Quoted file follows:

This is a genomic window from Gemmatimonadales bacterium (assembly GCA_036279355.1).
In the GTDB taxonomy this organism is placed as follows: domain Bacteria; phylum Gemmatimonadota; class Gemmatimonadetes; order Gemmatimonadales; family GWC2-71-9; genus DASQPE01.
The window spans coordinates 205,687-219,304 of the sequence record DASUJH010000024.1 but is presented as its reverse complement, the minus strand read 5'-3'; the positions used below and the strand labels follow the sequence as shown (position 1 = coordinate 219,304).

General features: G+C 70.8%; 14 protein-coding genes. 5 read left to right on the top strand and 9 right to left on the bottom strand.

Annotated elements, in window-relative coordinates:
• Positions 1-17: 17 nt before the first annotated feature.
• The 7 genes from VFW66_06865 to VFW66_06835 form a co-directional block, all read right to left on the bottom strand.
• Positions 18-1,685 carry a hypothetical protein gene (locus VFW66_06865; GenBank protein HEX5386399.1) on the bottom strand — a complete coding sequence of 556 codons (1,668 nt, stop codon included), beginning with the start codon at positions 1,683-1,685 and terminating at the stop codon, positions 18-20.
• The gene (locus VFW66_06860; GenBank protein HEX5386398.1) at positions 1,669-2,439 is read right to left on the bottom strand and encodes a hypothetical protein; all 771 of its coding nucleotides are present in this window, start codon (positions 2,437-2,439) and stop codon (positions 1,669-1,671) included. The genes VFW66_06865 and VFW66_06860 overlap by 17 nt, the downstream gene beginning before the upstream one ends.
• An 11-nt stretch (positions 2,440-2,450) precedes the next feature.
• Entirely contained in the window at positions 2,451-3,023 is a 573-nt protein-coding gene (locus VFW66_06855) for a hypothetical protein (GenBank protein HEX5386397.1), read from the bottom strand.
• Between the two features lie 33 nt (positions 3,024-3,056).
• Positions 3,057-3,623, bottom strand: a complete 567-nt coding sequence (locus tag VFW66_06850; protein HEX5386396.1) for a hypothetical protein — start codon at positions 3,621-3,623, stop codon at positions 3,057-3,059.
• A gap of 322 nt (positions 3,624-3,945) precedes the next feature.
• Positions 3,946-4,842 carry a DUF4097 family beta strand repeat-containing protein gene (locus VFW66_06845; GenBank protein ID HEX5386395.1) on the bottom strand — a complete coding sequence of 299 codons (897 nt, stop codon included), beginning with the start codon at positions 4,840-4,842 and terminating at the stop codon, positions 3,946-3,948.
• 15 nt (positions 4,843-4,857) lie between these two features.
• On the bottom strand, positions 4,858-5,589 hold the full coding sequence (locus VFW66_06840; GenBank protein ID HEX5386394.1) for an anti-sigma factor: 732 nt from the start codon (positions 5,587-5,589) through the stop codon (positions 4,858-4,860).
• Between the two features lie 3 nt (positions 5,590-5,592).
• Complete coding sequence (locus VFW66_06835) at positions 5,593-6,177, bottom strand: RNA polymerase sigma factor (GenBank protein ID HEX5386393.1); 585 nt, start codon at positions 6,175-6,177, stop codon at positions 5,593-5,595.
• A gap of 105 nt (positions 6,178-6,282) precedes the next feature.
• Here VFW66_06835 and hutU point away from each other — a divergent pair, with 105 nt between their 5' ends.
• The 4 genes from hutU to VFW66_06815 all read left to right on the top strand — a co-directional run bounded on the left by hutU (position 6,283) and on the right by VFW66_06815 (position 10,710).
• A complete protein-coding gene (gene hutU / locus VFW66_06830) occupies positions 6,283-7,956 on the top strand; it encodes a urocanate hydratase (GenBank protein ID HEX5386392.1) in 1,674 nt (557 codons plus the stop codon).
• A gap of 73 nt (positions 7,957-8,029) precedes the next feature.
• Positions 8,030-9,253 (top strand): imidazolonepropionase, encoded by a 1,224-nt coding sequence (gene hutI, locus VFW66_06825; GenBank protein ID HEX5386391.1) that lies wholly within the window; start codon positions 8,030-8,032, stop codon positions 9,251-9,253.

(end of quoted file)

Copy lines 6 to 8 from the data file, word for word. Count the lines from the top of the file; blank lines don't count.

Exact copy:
• Positions 1-17: 17 nt before the first annotated feature.
• The 7 genes from VFW66_06865 to VFW66_06835 form a co-directional block, all read right to left on the bottom strand.
• Positions 18-1,685 carry a hypothetical protein gene (locus VFW66_06865; GenBank protein HEX5386399.1) on the bottom strand — a complete coding sequence of 556 codons (1,668 nt, stop codon included), beginning with the start codon at positions 1,683-1,685 and terminating at the stop codon, positions 18-20.